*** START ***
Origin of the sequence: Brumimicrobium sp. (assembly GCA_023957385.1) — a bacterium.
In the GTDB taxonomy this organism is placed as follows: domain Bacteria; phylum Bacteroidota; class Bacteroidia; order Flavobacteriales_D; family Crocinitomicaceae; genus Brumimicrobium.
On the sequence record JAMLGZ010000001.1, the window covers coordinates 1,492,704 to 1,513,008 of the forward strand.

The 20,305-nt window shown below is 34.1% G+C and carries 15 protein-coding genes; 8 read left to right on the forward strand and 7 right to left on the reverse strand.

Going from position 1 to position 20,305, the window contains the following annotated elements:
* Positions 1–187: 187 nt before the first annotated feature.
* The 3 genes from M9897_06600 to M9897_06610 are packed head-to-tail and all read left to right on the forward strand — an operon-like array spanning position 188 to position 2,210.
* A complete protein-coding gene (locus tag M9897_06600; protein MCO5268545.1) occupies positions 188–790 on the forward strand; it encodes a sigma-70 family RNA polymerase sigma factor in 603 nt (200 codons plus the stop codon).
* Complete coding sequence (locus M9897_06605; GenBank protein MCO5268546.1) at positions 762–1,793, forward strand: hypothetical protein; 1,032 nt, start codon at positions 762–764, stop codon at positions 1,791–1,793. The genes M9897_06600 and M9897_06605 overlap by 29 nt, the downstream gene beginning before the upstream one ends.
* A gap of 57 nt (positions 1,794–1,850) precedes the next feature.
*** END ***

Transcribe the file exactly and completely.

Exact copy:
Origin of the sequence: Brumimicrobium sp. (assembly GCA_023957385.1) — a bacterium.
In the GTDB taxonomy this organism is placed as follows: domain Bacteria; phylum Bacteroidota; class Bacteroidia; order Flavobacteriales_D; family Crocinitomicaceae; genus Brumimicrobium.
On the sequence record JAMLGZ010000001.1, the window covers coordinates 1,492,704 to 1,513,008 of the forward strand.

The 20,305-nt window shown below is 34.1% G+C and carries 15 protein-coding genes; 8 read left to right on the forward strand and 7 right to left on the reverse strand.

Going from position 1 to position 20,305, the window contains the following annotated elements:
* Positions 1–187: 187 nt before the first annotated feature.
* The 3 genes from M9897_06600 to M9897_06610 are packed head-to-tail and all read left to right on the forward strand — an operon-like array spanning position 188 to position 2,210.
* A complete protein-coding gene (locus tag M9897_06600; protein MCO5268545.1) occupies positions 188–790 on the forward strand; it encodes a sigma-70 family RNA polymerase sigma factor in 603 nt (200 codons plus the stop codon).
* Complete coding sequence (locus M9897_06605; GenBank protein MCO5268546.1) at positions 762–1,793, forward strand: hypothetical protein; 1,032 nt, start codon at positions 762–764, stop codon at positions 1,791–1,793. The genes M9897_06600 and M9897_06605 overlap by 29 nt, the downstream gene beginning before the upstream one ends.
* A gap of 57 nt (positions 1,794–1,850) precedes the next feature.